Internet Explorer 6, the 10-year-old Web browser that Microsoft has been desperately trying to terminate, has dropped below 1 percent market share in the United States, according to data from Net Applications.
Microsoft marked the occasion with a celebratory blog post, including this picture of a cake with a giant HTML5 logo. (Internet Explorer 9 is Microsoft's first browser to support HTML5 features.)
"IE6 has been the punch line of browser jokes for a while, and we’ve been as eager as anyone to see it go away," wrote Roger Capriotti, Microsoft's director of Internet Explorer marketing, in the blog post.
"We hope this means more developers and IT Pros can consider IE6 a 'low-priority' at this point and stop spending their time having to support such an outdated browser," Capriotti wrote.
Microsoft hasn't been shy about giving IE6 ill wishes. Last March, the company launched an IE6 countdown page, showing how much of the world still uses the aging browser. The page now shows IE6 usage at 7.7 percent worldwide, 4.3 percent of which comes from China. (IE6 has a 25.2 percent share of the browser market there.)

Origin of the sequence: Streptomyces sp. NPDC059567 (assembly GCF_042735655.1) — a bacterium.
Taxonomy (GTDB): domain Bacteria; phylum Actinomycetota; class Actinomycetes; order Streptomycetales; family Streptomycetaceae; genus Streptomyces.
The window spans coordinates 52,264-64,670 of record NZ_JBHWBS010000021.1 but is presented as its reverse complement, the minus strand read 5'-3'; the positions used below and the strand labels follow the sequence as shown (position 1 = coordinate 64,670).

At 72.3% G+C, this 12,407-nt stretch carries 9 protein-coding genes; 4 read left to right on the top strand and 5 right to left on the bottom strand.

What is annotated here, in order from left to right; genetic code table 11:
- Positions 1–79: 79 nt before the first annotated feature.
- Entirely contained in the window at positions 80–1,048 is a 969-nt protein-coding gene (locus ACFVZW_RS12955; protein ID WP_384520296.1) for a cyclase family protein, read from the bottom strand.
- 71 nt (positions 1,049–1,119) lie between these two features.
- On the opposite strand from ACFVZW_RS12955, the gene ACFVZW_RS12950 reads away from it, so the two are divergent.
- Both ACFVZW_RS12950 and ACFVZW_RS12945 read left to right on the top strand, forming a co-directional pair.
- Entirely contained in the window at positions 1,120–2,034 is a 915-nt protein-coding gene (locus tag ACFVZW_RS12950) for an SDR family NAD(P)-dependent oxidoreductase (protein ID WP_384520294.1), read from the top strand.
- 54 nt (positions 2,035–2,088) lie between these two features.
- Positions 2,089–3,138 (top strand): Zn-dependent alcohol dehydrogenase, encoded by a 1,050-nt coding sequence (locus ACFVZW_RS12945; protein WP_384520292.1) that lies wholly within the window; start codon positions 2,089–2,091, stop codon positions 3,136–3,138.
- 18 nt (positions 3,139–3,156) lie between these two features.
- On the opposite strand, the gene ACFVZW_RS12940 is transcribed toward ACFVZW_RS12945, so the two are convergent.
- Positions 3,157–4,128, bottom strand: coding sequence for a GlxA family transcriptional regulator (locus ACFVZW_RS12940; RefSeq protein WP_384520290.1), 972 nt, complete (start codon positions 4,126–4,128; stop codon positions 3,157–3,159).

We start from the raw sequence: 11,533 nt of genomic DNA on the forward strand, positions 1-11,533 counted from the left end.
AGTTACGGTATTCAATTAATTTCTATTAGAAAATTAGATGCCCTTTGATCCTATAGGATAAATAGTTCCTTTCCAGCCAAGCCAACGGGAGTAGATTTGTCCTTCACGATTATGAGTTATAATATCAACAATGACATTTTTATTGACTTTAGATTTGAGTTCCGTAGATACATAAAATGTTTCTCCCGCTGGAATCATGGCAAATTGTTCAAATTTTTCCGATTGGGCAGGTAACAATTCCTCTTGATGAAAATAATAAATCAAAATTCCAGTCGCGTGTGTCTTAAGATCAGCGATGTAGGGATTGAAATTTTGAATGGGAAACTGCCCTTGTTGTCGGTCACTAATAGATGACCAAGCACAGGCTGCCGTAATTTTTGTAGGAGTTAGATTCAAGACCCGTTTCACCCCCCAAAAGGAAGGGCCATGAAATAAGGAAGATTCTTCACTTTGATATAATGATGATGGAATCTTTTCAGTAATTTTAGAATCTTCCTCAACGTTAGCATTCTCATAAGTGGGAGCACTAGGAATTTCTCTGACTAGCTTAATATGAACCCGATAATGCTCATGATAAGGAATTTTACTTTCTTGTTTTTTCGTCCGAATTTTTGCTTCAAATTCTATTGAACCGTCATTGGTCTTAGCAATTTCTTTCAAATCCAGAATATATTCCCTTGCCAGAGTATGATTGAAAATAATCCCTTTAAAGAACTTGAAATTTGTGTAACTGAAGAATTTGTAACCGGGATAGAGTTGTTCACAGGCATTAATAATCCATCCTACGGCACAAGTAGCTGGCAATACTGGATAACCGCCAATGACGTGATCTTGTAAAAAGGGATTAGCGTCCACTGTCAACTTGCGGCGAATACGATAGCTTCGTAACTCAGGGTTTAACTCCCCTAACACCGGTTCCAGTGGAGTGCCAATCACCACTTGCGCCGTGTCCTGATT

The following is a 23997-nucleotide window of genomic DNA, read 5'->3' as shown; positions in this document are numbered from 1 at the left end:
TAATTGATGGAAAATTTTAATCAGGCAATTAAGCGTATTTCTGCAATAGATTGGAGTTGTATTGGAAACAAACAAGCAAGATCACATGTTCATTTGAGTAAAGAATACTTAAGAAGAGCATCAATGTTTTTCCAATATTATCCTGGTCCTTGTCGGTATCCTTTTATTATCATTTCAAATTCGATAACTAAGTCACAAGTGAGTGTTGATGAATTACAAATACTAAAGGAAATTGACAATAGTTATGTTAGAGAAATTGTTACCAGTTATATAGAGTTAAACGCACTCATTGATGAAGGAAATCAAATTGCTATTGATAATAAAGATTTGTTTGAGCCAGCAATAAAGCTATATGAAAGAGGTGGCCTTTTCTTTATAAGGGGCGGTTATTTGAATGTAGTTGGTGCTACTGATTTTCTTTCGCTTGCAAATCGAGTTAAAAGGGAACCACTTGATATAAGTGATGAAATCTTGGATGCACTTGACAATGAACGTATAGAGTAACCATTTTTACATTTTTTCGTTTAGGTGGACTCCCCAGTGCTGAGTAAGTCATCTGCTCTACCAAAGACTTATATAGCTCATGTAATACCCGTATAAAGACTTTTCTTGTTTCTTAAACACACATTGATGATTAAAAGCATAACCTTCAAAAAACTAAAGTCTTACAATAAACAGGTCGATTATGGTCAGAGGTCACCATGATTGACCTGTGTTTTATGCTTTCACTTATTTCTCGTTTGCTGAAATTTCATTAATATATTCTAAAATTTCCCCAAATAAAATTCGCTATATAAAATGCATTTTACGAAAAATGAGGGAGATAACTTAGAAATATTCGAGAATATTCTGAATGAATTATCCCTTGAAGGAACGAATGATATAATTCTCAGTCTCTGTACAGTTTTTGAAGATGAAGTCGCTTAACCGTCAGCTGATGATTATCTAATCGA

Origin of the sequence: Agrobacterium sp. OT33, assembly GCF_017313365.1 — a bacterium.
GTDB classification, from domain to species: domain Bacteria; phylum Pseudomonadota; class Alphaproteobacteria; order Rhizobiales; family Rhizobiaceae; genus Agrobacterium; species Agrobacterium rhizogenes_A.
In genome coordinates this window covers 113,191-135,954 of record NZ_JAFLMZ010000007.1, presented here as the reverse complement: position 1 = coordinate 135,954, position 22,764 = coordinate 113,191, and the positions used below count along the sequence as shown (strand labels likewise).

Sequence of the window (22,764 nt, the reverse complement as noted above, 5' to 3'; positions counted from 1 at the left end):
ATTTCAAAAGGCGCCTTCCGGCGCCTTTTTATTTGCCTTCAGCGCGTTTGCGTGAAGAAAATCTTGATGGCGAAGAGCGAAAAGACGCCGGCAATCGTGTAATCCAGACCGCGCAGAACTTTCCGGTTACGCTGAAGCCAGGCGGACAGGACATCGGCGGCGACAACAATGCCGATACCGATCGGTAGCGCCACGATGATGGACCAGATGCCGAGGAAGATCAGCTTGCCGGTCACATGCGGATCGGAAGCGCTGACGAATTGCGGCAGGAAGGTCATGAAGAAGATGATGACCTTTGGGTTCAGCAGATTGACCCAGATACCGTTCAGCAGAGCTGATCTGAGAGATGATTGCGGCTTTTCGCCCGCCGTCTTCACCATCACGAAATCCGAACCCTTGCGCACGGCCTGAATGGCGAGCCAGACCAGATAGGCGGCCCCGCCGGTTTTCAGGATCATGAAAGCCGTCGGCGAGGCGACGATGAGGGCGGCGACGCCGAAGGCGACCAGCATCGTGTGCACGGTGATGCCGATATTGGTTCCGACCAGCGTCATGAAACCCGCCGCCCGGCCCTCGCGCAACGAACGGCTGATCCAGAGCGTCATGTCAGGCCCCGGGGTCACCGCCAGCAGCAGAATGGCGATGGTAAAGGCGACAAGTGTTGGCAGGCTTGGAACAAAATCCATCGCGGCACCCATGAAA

Good News for the Web
The decline of IE6 is good news for web sites, although some notable sites, including Facebook and YouTube, have already stopped supporting the browser. As users move on, Web developers can add new features and functionality that aren't supported by older browsers.
But Microsoft still has a lot of work to do to get Internet Explorer users fully up to date. The latest data from Net Applications shows 27.34 percent market share for Internet Explorer 8, compared to 11.48 percent for Internet Explorer 9. Because IE9 requires Windows Vista or higher, uptake won't drastically improve until people ditch Windows XP--something that Microsoft is also working on.